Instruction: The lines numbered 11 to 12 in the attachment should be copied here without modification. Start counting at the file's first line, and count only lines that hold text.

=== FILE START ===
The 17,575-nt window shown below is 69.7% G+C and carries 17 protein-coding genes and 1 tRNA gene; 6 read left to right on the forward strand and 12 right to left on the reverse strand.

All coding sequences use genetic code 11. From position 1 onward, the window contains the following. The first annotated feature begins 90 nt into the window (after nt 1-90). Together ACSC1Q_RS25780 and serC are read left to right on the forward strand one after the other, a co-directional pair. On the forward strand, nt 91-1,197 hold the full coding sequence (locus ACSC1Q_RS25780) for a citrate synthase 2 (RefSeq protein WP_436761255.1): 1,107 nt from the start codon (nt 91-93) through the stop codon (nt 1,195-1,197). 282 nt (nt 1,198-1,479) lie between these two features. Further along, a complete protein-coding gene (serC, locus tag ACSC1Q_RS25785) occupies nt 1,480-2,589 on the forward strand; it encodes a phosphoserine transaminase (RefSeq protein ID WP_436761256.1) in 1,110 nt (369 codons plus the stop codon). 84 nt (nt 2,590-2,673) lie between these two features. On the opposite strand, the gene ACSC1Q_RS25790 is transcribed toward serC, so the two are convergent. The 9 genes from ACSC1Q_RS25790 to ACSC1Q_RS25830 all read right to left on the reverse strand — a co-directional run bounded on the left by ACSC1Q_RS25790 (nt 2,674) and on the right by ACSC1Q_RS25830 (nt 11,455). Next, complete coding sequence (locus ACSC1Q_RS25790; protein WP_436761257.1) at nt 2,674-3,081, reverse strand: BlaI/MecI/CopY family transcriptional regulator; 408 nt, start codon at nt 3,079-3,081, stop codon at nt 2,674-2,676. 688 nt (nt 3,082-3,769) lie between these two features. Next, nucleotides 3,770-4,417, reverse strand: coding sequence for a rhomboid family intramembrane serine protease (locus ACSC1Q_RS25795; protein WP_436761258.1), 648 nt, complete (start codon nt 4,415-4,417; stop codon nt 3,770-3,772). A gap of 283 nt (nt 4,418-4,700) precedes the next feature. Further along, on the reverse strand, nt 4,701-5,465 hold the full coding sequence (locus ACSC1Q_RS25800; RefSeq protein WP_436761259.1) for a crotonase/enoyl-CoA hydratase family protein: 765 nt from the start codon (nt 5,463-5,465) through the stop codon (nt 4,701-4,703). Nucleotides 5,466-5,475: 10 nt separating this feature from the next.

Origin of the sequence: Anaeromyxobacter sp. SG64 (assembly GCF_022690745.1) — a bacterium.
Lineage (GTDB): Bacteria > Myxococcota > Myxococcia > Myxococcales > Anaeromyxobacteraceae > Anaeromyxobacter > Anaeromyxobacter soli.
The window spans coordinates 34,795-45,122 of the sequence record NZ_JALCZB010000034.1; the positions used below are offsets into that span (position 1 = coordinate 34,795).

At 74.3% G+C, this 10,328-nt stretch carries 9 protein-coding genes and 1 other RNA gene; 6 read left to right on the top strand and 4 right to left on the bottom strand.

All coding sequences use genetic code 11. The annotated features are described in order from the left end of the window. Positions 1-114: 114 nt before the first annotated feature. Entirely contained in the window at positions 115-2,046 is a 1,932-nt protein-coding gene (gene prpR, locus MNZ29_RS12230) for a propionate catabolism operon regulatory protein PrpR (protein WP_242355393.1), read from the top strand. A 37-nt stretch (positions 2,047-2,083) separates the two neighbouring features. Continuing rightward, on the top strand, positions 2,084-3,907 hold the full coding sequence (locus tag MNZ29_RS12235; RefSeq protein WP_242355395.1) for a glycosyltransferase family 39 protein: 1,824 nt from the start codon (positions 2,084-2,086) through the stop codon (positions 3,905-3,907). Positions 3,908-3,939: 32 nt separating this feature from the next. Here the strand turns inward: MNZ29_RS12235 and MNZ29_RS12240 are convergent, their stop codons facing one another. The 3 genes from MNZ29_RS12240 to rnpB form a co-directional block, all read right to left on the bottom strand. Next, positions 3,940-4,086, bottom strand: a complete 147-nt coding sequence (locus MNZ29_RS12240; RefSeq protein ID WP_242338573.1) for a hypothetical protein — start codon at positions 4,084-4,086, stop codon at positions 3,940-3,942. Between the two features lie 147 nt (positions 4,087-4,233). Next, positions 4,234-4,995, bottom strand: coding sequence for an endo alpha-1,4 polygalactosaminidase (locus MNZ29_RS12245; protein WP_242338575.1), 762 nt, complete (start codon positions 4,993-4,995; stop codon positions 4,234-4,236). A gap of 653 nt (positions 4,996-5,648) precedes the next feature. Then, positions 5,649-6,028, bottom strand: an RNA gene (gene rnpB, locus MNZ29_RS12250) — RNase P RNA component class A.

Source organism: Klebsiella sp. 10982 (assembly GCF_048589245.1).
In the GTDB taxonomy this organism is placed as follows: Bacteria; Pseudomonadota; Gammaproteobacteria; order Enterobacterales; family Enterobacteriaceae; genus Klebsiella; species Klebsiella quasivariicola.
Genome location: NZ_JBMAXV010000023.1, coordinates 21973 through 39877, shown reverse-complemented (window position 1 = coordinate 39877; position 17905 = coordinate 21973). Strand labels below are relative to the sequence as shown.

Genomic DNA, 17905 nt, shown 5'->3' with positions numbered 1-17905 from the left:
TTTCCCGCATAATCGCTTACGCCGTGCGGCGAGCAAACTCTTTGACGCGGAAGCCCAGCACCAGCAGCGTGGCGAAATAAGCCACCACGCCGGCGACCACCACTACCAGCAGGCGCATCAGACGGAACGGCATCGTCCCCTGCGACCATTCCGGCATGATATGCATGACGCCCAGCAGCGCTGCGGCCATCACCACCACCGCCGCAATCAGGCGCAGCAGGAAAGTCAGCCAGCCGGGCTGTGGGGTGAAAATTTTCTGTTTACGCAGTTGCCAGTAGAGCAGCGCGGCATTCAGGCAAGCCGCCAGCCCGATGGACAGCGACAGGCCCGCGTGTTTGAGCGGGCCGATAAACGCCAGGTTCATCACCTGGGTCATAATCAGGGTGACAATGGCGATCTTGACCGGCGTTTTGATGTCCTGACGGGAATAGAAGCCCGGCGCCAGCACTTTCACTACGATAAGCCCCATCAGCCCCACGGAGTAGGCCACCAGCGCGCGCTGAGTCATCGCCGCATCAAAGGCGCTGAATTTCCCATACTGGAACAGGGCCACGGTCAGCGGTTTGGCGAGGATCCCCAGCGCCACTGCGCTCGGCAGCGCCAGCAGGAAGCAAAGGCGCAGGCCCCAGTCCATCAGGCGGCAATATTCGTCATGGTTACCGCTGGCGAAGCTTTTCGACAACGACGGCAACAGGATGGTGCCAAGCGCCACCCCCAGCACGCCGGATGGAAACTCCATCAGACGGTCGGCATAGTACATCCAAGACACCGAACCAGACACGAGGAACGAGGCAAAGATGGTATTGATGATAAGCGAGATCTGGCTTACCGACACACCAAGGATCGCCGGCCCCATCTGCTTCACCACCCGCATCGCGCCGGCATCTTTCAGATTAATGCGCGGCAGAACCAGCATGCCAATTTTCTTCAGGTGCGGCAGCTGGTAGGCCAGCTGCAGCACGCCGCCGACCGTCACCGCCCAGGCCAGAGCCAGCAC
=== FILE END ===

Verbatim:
Genomic DNA, 17905 nt, shown 5'->3' with positions numbered 1-17905 from the left:
TTTCCCGCATAATCGCTTACGCCGTGCGGCGAGCAAACTCTTTGACGCGGAAGCCCAGCACCAGCAGCGTGGCGAAATAAGCCACCACGCCGGCGACCACCACTACCAGCAGGCGCATCAGACGGAACGGCATCGTCCCCTGCGACCATTCCGGCATGATATGCATGACGCCCAGCAGCGCTGCGGCCATCACCACCACCGCCGCAATCAGGCGCAGCAGGAAAGTCAGCCAGCCGGGCTGTGGGGTGAAAATTTTCTGTTTACGCAGTTGCCAGTAGAGCAGCGCGGCATTCAGGCAAGCCGCCAGCCCGATGGACAGCGACAGGCCCGCGTGTTTGAGCGGGCCGATAAACGCCAGGTTCATCACCTGGGTCATAATCAGGGTGACAATGGCGATCTTGACCGGCGTTTTGATGTCCTGACGGGAATAGAAGCCCGGCGCCAGCACTTTCACTACGATAAGCCCCATCAGCCCCACGGAGTAGGCCACCAGCGCGCGCTGAGTCATCGCCGCATCAAAGGCGCTGAATTTCCCATACTGGAACAGGGCCACGGTCAGCGGTTTGGCGAGGATCCCCAGCGCCACTGCGCTCGGCAGCGCCAGCAGGAAGCAAAGGCGCAGGCCCCAGTCCATCAGGCGGCAATATTCGTCATGGTTACCGCTGGCGAAGCTTTTCGACAACGACGGCAACAGGATGGTGCCAAGCGCCACCCCCAGCACGCCGGATGGAAACTCCATCAGACGGTCGGCATAGTACATCCAAGACACCGAACCAGACACGAGGAACGAGGCAAAGATGGTATTGATGATAAGCGAGATCTGGCTTACCGACACACCAAGGATCGCCGGCCCCATCTGCTTCACCACCCGCATCGCGCCGGCATCTTTCAGATTAATGCGCGGCAGAACCAGCATGCCAATTTTCTTCAGGTGCGGCAGCTGGTAGGCCAGCTGCAGCACGCCGCCGACCGTCACCGCCCAGGCCAGAGCCAGCAC